A Retirement Scheme: Staff in their final year of work to have a phased reduction in their working week (with no loss of pay) in order to prepare them for retirement.

UNISON felt that it would be inappropriate to ballot those who did not have car allowances on whether other staff keep the current scheme. We also felt it would be inappropriate to ask people who would lose no money due to public holiday changes to vote on whether other staff should lose money.

UNISON is preparing a full bulletin for all members.

John Stevenson
Branch Secretary


Janitors about to strike

Janitors in 100 primary schools and community education centres were about to go on strike for six days as we went to press.

"We regret this action but we want the public to understand we have been trying to resolve this with the Council since May 1999", said George Lee (Manual Convenor).

"All janitors want is the same as their colleagues in secondary schools. Currently they are up to £20 a week worse off because the Council will not pay a nationally agreed irregular hours payment to recognise the long 6am to 6pm day.

"This is cheaper than the overtime they would have to pay for janitors coming in at 6am, but they are not even paying that. They can't have it both ways", added George.

Because janitors jobs are so crucial to the school team, the public is bound to be affected. Janitors are responsible for fire alarms, heating, fire escapes, oversee cleaning and ensure safe playgrounds etc.

"We expect schools will close on safety grounds. But we have taken other measures to try to stave off the worst effects", said John Stevenson Branch Secretary. These measures include:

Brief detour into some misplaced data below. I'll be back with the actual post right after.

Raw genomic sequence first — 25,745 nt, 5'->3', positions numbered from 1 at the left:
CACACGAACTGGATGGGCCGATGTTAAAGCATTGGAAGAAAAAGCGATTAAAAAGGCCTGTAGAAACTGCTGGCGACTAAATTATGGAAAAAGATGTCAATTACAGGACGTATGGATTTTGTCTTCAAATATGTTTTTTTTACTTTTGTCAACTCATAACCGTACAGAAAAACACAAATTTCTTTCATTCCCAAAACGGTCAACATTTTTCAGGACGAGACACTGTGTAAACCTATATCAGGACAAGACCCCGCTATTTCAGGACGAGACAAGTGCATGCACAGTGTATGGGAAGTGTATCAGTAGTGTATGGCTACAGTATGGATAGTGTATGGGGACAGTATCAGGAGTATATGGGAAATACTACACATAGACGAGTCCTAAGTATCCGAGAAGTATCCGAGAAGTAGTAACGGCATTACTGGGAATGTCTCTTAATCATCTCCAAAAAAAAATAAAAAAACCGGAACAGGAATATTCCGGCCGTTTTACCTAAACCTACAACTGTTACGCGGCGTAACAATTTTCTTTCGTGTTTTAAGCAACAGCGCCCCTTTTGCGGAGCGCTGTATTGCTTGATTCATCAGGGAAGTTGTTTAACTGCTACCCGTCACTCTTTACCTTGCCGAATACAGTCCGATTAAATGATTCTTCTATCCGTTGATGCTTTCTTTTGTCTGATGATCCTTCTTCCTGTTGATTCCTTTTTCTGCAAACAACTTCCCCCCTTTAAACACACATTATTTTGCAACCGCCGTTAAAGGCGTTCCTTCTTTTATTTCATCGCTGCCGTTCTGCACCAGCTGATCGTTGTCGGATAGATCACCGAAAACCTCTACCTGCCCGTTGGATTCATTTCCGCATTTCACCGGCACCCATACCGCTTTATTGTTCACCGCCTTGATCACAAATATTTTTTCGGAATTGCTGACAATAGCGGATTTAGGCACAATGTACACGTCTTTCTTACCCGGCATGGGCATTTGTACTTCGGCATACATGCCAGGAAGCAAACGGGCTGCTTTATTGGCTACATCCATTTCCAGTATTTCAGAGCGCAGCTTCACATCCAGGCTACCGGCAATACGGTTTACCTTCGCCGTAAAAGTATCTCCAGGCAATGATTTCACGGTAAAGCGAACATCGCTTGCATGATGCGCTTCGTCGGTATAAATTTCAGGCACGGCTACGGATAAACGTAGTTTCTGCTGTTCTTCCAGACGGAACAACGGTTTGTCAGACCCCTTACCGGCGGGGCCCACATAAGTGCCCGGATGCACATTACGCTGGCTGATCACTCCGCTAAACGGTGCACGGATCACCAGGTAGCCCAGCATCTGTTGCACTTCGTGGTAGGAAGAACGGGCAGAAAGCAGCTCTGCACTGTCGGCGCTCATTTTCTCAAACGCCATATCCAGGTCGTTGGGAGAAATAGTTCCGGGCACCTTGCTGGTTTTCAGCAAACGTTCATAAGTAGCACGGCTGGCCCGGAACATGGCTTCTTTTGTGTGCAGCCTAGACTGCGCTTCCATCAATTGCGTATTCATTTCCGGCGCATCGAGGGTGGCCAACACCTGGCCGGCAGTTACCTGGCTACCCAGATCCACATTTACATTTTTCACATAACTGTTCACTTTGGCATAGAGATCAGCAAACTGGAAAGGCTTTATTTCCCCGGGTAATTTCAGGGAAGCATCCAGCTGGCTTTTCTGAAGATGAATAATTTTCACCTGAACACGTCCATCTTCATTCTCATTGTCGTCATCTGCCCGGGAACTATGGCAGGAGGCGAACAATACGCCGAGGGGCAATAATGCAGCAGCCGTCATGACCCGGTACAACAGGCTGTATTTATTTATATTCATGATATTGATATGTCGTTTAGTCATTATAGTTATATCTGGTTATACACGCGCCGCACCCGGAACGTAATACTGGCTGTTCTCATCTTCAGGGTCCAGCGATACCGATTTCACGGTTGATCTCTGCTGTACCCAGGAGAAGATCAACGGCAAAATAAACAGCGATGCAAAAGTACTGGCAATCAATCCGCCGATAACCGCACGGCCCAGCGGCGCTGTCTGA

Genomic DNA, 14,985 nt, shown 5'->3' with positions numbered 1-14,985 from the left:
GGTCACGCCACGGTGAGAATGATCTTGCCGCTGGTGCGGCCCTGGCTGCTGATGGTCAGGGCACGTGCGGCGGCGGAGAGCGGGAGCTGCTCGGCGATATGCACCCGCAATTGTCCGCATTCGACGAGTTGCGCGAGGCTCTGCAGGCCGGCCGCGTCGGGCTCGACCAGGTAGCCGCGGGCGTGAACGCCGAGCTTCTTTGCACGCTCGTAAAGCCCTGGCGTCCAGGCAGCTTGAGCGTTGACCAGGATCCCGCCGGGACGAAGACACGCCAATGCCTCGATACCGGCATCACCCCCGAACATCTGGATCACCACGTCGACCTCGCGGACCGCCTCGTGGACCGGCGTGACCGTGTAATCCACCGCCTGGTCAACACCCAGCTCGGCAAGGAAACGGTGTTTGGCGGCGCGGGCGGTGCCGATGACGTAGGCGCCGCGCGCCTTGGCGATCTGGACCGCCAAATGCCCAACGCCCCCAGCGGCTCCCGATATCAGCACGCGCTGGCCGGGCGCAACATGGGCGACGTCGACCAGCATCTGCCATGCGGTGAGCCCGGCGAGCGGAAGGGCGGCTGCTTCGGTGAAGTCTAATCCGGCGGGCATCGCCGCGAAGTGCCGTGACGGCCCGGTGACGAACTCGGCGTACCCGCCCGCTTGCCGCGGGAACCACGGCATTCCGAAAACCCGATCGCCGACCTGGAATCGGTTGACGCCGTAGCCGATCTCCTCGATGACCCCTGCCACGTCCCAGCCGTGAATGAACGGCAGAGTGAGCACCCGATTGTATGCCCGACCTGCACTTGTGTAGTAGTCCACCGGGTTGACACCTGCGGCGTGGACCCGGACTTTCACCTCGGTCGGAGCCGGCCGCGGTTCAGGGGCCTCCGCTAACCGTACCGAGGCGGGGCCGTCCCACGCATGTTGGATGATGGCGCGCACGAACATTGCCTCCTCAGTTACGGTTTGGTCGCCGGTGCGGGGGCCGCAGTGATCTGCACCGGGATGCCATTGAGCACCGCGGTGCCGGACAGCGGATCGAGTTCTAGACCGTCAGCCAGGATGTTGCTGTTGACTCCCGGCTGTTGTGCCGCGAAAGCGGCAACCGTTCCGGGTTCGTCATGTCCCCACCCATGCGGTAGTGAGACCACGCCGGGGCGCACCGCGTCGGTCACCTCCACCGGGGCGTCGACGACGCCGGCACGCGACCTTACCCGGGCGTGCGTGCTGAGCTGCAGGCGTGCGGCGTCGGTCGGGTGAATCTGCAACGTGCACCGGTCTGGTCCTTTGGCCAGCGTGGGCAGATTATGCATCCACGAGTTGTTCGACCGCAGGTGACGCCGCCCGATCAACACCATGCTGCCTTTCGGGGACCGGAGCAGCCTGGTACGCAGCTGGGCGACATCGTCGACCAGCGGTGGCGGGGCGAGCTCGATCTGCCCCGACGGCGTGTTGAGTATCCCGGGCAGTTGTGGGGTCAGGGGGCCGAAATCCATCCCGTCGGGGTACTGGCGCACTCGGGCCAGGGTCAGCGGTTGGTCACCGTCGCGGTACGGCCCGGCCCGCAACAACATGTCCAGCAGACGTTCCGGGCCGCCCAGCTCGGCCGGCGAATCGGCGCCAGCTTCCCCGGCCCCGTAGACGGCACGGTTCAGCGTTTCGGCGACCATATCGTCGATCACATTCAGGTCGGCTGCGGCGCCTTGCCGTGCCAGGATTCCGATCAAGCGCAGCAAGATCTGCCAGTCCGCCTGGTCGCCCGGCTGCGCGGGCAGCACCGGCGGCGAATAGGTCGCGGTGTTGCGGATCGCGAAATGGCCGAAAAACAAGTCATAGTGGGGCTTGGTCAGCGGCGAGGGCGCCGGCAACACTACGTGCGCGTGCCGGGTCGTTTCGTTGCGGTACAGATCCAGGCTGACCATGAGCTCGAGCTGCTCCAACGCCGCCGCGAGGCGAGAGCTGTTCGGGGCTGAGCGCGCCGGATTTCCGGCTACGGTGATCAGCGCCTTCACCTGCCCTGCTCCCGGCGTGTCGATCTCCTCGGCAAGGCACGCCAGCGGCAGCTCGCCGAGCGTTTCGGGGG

• giving as early notice as possible of the action
  • exempting all of the special schools from the action (where UNISON janitors work)
  • taking no action in the last week of term to avoid disrupting most pantomimes and other events children will have been planning for.

The initial six day strikes involving 103 staff will affect 67 primary schools, 18 Community Education Centres, Dr Bells and one secondary school. 37 mmembers from the T&G union were also involved. The strikes were due to take place on 4, 5, 6, 11, 12, 13 December.


Branch sets key policies at Womens Conference

This year's Scottish Women's Conference surpassed all others both in the uplifting contributions of guest speakers and in this Branch setting union policy in several areas.

The morning session was a panel debate focussing on "Women's Voices - Influencing the Policy Agenda" and the conference organisers had certainly ensured all the panel were more than qualified to speak on the subject. Margaret Curran MSP - spoke of the Committees she was involved in (eg the Petitions Committee) and of her concerns that some committees were underused (eg Legislation ).